If your home has a lot of wood trim, whether floors, doors, or window casings, you may be wondering if you can mix in some white painted trim with the wood? Some people like to mix things up, and some people like cohesion. Which is the case for wood and white trim? We’ve researched to see what the experts have to think of this combination and compiled answers for you here.
You can absolutely mix wood and white trim. However, you’ll want to be thoughtful about it. If your baseboards are white, you’ll probably want that white to flow up to the door casings as well. Though there may be an occasional reason to only paint one window casing in a particular color, for the most part, you’ll want to be consistent with what remains wood and what is painted white. This way, the look seems intentional, not hodge-podge.
We’ve gathered some examples of great ways to mix wood and white trim. With each example, we’ve found a photo to highlight what we’re referring to. In addition to this, we’ll talk about how best to mix wood and white trim, if you can have white trim with wooden doors, if you should paint wood trim white or is it going out of style, and finally, is it okay to use different color trims in different rooms? So please, keep reading for the details.
Can You Mix Wood And White Trim?
Wood trim has been hugely popular at various points in the history of homes and residences. Craftsman-style homes, bungalows, even homes from the Victorian era leaned heavily toward the use of beautiful hardwoods for doors and trim. Architectural purists would argue that one should never paint over some of this beautiful old wood, but for many homeowners, dark tones are out and lights and brights are in. This brings us to our topic at hand: white trim.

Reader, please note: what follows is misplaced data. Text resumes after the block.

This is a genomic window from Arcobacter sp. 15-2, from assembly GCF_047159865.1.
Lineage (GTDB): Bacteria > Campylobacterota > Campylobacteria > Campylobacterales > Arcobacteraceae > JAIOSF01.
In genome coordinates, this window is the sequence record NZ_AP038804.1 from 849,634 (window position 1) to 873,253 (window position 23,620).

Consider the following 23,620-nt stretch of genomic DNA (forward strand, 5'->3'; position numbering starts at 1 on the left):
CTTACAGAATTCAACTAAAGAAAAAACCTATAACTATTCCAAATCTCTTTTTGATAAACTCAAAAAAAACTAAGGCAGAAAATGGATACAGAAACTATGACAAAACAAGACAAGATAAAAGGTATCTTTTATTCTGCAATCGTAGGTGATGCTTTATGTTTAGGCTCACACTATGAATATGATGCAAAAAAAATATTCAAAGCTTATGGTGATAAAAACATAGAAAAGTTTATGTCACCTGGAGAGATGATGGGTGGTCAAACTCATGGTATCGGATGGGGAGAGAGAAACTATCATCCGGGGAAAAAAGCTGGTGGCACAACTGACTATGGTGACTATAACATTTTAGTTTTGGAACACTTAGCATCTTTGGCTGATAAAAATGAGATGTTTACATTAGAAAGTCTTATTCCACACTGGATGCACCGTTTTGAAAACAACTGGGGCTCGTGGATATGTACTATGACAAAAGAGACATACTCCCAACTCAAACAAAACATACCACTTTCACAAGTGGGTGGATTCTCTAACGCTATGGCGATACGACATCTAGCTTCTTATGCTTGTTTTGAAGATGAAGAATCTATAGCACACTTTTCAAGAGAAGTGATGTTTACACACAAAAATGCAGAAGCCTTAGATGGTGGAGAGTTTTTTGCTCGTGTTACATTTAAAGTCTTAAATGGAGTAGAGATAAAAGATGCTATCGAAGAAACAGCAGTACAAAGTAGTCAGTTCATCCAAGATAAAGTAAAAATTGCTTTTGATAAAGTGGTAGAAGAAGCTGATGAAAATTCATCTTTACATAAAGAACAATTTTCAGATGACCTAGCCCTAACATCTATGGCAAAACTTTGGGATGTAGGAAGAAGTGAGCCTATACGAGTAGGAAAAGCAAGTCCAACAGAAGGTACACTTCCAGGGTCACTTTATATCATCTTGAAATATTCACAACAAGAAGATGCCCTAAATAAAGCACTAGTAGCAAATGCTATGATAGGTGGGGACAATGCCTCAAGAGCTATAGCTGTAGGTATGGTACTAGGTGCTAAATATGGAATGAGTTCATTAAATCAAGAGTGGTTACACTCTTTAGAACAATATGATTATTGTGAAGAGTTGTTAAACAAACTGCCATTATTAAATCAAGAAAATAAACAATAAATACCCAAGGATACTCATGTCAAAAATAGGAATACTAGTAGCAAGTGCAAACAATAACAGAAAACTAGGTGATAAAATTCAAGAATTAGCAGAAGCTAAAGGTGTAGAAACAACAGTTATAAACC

If you want to lighten up your space, you may be considering mixing white trim with wood details. And whether you’re building from scratch or renovating something older, from a style perspective, this is perfectly okay.
How Do You Mix Wood And White Trim?
When you think about mixing wood and white trim, you want to consider consistency. Let’s take a look at a few examples.
White Trim, Wood-Toned Window Sills, And Overhead Beams
In the room below, all of the trim is painted white with the exception of the window sill and the overhead beams. Leaving these bits of wood keeps the room from being too bright and is a nice tonal contrast to the gorgeous hardwood floors.
White Baseboards And Everything Else Wood-Toned
In this gorgeous and airy space, the only trim painted white is the baseboards. Keeping your baseboards the same color as your wall gives your wall an airier feel. There’s no horizontal slash of color breaking up the plane of the wall. It’s a way to make the room appear to have more ceiling height.
Trim Painted White, Built-in Cabinets Left Wood-Toned
If you live in an older home with beautiful woodwork, but you also love light and bright paint, here’s an idea. Leave any custom built-ins the natural wood stain, but paint your window trim and baseboards the white color you love. Here the walls have been painted in a contrasting soft greenish-tan.
Coffered Ceiling In Wood Tone, All Else In White Trim
This elegant dining room mixes white trim and rich wood beautifully. The handsome coffered ceiling has been left in a rich walnut tone that draws your attention to the detail. The rest of the trim, including the built-ins, has been painted white. This works to keep the focus on the dining table and creates an illusion of space in the room.